plagioclase

[pley-jee-uh-kleys]
|

noun

any of the feldspar minerals varying in composition from acidic albite, NaAlSi3O8, to basic anorthite, CaAl2Si2O8, found in most igneous rocks: shows twinning striations on good cleavage surfaces.

Nearby words

  1. plagiarist,
  2. plagiarize,
  3. plagiary,
  4. plagio-,
  5. plagiocephaly,
  6. plagioclimax,
  7. plagiohedral,
  8. plagiotropic,
  9. plagiotropism,
  10. plague

Origin of plagioclase

First recorded in 1865–70; plagio- + -clase

Also called soda-lime feldspar.

Related formspla·gi·o·clas·tic [pley-jee-uh-klas-tik] /ˌpleɪ dʒi əˈklæs tɪk/, adjective

Dictionary.com Unabridged Based on the Random House Unabridged Dictionary, © Random House, Inc. 2019

Examples from the Web for plagioclase


British Dictionary definitions for plagioclase

plagioclase

noun

a series of feldspar minerals consisting of a mixture of sodium and calcium aluminium silicates in triclinic crystalline form: includes albite, oligoclase, and labradorite
Derived Formsplagioclastic (ˌpleɪdʒɪəʊˈklæstɪk), adjective

Collins English Dictionary - Complete & Unabridged 2012 Digital Edition © William Collins Sons & Co. Ltd. 1979, 1986 © HarperCollins Publishers 1998, 2000, 2003, 2005, 2006, 2007, 2009, 2012

Word Origin and History for plagioclase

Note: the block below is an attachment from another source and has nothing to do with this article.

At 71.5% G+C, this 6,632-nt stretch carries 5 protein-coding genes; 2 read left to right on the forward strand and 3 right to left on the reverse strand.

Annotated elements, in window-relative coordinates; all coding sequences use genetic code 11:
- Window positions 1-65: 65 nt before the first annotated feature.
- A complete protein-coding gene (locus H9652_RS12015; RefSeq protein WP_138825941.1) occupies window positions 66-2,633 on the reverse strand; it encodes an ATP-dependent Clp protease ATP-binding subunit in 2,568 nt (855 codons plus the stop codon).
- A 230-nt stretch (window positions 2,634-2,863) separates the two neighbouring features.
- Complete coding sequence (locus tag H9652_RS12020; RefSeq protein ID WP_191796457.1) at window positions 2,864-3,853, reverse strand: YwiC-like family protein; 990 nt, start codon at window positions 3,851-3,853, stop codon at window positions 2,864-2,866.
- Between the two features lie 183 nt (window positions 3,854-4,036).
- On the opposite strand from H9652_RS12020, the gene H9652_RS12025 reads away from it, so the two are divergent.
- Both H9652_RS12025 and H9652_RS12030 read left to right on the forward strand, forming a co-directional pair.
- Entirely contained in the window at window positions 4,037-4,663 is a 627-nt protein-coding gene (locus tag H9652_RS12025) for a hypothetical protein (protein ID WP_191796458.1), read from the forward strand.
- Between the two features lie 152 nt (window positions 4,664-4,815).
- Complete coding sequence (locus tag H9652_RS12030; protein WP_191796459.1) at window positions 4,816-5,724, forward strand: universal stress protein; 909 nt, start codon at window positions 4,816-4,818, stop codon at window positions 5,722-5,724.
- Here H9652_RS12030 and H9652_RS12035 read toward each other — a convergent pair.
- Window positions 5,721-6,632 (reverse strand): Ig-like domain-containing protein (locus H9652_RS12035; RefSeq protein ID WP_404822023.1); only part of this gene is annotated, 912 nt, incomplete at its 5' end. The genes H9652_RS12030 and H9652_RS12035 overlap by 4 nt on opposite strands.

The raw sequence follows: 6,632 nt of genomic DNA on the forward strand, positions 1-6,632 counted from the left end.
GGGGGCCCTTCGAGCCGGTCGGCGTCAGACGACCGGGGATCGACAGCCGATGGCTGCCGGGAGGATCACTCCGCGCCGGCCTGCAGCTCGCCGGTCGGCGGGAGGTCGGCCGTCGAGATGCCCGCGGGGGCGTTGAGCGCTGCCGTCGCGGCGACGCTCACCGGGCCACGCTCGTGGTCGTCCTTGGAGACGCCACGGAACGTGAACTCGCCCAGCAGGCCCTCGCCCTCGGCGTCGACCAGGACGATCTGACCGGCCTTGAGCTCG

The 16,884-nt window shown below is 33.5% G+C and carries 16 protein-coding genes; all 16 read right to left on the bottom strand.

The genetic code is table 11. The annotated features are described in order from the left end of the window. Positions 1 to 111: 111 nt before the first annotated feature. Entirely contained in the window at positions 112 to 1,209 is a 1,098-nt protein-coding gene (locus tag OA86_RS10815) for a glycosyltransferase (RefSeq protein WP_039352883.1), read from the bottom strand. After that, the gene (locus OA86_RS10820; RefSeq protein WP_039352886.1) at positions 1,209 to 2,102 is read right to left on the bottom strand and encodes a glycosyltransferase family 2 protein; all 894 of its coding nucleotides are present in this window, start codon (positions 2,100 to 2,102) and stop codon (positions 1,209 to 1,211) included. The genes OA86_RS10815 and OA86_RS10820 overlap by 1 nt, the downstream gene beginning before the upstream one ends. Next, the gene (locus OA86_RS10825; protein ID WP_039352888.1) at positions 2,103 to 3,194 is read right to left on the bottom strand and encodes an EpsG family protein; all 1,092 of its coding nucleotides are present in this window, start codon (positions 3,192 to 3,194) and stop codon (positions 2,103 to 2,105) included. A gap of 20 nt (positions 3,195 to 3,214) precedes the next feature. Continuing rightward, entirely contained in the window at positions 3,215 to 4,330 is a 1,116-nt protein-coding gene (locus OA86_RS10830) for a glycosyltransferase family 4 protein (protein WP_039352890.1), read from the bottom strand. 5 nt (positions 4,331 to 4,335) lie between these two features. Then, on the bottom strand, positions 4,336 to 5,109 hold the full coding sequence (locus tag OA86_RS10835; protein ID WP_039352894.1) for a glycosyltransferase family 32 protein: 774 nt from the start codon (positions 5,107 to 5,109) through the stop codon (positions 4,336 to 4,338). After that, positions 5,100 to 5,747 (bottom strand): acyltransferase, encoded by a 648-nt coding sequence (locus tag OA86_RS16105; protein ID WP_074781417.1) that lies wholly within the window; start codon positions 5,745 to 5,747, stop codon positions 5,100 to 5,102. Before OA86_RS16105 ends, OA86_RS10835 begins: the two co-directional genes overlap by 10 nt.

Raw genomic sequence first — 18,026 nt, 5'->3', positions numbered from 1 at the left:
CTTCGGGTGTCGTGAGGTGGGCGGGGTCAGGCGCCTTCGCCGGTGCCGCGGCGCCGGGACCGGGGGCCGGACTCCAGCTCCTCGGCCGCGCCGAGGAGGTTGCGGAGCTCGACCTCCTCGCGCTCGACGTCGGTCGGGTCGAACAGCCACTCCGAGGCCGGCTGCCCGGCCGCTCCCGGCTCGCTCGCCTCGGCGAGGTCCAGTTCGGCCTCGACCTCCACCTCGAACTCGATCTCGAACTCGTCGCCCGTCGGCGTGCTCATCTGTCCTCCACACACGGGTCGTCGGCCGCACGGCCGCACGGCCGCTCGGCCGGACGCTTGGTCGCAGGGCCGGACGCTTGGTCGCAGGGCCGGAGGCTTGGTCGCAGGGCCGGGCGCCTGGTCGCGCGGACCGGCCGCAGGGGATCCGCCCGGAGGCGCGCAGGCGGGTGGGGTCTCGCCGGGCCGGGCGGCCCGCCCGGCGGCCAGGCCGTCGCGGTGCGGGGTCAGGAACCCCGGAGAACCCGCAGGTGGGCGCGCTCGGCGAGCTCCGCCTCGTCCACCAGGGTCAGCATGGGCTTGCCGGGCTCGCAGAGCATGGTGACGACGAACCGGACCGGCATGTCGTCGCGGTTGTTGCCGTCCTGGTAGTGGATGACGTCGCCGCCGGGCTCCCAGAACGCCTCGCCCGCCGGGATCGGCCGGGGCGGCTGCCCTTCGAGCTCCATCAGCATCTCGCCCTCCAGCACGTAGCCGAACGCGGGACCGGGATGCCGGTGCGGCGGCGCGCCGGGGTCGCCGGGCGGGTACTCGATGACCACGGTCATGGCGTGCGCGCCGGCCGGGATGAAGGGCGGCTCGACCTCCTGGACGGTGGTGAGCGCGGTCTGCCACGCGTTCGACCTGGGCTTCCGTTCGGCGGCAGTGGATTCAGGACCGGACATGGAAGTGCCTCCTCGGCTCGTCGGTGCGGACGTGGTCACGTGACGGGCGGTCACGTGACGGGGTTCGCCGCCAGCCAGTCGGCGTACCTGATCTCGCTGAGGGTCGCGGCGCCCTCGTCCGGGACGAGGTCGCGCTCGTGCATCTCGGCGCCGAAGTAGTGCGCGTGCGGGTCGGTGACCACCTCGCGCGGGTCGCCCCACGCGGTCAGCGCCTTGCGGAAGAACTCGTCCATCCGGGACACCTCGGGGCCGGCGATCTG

plagioclase

n.

"triclinic feldspar," 1868, from German, coined 1847 by German mineralogist Johann Friedrich August Breithaupt (1791-1873) from plagio- + Greek klasis "fracture," from stem of klan "to break" (see clastic). Related: Plagioclastic.

Online Etymology Dictionary, © 2010 Douglas Harper

Science definitions for plagioclase

plagioclase

[plājē-ə-klās′]

Any of a series of common feldspar minerals, consisting of differing mixtures of sodium and calcium aluminum silicates. Plagioclase is typically white, yellow, or reddish-gray, but it can also be blue to black. It occurs in igneous rocks. The minerals albite, oligoclase, andesine, labradorite, bytownite, and anorthite are all plagioclases. Chemical formula: (Na,Ca)Al(Si,Al)Si2O8.
The American Heritage® Science Dictionary Copyright © 2011. Published by Houghton Mifflin Harcourt Publishing Company. All rights reserved.